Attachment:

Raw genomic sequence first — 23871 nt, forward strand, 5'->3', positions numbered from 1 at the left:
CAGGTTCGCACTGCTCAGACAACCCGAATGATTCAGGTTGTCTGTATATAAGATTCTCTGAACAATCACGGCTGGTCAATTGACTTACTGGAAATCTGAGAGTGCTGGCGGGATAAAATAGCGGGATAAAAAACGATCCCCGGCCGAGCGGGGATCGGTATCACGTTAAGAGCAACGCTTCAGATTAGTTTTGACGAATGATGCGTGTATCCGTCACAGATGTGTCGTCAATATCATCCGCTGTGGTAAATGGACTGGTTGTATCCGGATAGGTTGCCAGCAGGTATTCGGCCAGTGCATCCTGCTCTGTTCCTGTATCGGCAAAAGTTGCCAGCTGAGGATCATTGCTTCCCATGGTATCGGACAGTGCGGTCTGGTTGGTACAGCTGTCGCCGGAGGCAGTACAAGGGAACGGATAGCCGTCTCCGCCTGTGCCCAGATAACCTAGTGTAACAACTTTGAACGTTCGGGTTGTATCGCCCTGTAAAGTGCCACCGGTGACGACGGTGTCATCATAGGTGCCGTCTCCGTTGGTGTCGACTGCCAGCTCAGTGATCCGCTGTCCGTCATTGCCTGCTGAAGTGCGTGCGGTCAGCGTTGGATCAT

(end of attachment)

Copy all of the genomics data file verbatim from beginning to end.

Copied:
Raw genomic sequence first — 23871 nt, forward strand, 5'->3', positions numbered from 1 at the left:
CAGGTTCGCACTGCTCAGACAACCCGAATGATTCAGGTTGTCTGTATATAAGATTCTCTGAACAATCACGGCTGGTCAATTGACTTACTGGAAATCTGAGAGTGCTGGCGGGATAAAATAGCGGGATAAAAAACGATCCCCGGCCGAGCGGGGATCGGTATCACGTTAAGAGCAACGCTTCAGATTAGTTTTGACGAATGATGCGTGTATCCGTCACAGATGTGTCGTCAATATCATCCGCTGTGGTAAATGGACTGGTTGTATCCGGATAGGTTGCCAGCAGGTATTCGGCCAGTGCATCCTGCTCTGTTCCTGTATCGGCAAAAGTTGCCAGCTGAGGATCATTGCTTCCCATGGTATCGGACAGTGCGGTCTGGTTGGTACAGCTGTCGCCGGAGGCAGTACAAGGGAACGGATAGCCGTCTCCGCCTGTGCCCAGATAACCTAGTGTAACAACTTTGAACGTTCGGGTTGTATCGCCCTGTAAAGTGCCACCGGTGACGACGGTGTCATCATAGGTGCCGTCTCCGTTGGTGTCGACTGCCAGCTCAGTGATCCGCTGTCCGTCATTGCCTGCTGAAGTGCGTGCGGTCAGCGTTGGATCAT